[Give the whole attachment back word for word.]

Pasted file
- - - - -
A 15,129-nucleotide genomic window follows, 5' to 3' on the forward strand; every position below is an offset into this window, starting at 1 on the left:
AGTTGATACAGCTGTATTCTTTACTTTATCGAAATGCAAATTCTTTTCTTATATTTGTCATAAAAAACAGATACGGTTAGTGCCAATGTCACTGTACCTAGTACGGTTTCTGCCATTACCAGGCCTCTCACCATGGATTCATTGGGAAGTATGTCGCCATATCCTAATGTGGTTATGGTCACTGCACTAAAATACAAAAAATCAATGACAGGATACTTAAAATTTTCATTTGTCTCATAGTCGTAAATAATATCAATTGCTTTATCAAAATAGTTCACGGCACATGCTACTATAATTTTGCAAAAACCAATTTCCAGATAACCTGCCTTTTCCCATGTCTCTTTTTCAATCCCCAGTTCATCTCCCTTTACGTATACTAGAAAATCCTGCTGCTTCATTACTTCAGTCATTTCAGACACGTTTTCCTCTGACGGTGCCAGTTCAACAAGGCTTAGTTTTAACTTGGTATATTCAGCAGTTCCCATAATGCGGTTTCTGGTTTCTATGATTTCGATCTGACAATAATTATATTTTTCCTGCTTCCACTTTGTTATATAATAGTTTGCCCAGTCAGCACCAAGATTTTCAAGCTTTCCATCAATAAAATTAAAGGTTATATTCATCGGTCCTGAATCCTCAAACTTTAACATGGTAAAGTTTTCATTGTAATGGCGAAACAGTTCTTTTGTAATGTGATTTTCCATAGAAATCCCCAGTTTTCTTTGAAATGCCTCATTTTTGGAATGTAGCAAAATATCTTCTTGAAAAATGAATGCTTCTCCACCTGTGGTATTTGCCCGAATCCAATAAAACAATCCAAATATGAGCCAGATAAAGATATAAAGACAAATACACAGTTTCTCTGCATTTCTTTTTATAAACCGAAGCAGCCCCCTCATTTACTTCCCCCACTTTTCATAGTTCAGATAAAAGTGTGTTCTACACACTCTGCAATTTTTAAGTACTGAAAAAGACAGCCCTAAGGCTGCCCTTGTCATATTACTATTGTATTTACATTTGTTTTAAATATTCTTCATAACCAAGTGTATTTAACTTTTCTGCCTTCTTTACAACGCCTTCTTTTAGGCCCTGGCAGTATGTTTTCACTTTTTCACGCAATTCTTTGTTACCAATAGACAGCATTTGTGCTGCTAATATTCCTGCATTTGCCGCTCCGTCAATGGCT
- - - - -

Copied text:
A 15,129-nucleotide genomic window follows, 5' to 3' on the forward strand; every position below is an offset into this window, starting at 1 on the left:
AGTTGATACAGCTGTATTCTTTACTTTATCGAAATGCAAATTCTTTTCTTATATTTGTCATAAAAAACAGATACGGTTAGTGCCAATGTCACTGTACCTAGTACGGTTTCTGCCATTACCAGGCCTCTCACCATGGATTCATTGGGAAGTATGTCGCCATATCCTAATGTGGTTATGGTCACTGCACTAAAATACAAAAAATCAATGACAGGATACTTAAAATTTTCATTTGTCTCATAGTCGTAAATAATATCAATTGCTTTATCAAAATAGTTCACGGCACATGCTACTATAATTTTGCAAAAACCAATTTCCAGATAACCTGCCTTTTCCCATGTCTCTTTTTCAATCCCCAGTTCATCTCCCTTTACGTATACTAGAAAATCCTGCTGCTTCATTACTTCAGTCATTTCAGACACGTTTTCCTCTGACGGTGCCAGTTCAACAAGGCTTAGTTTTAACTTGGTATATTCAGCAGTTCCCATAATGCGGTTTCTGGTTTCTATGATTTCGATCTGACAATAATTATATTTTTCCTGCTTCCACTTTGTTATATAATAGTTTGCCCAGTCAGCACCAAGATTTTCAAGCTTTCCATCAATAAAATTAAAGGTTATATTCATCGGTCCTGAATCCTCAAACTTTAACATGGTAAAGTTTTCATTGTAATGGCGAAACAGTTCTTTTGTAATGTGATTTTCCATAGAAATCCCCAGTTTTCTTTGAAATGCCTCATTTTTGGAATGTAGCAAAATATCTTCTTGAAAAATGAATGCTTCTCCACCTGTGGTATTTGCCCGAATCCAATAAAACAATCCAAATATGAGCCAGATAAAGATATAAAGACAAATACACAGTTTCTCTGCATTTCTTTTTATAAACCGAAGCAGCCCCCTCATTTACTTCCCCCACTTTTCATAGTTCAGATAAAAGTGTGTTCTACACACTCTGCAATTTTTAAGTACTGAAAAAGACAGCCCTAAGGCTGCCCTTGTCATATTACTATTGTATTTACATTTGTTTTAAATATTCTTCATAACCAAGTGTATTTAACTTTTCTGCCTTCTTTACAACGCCTTCTTTTAGGCCCTGGCAGTATGTTTTCACTTTTTCACGCAATTCTTTGTTACCAATAGACAGCATTTGTGCTGCTAATATTCCTGCATTTGCCGCTCCGTCAATGGCT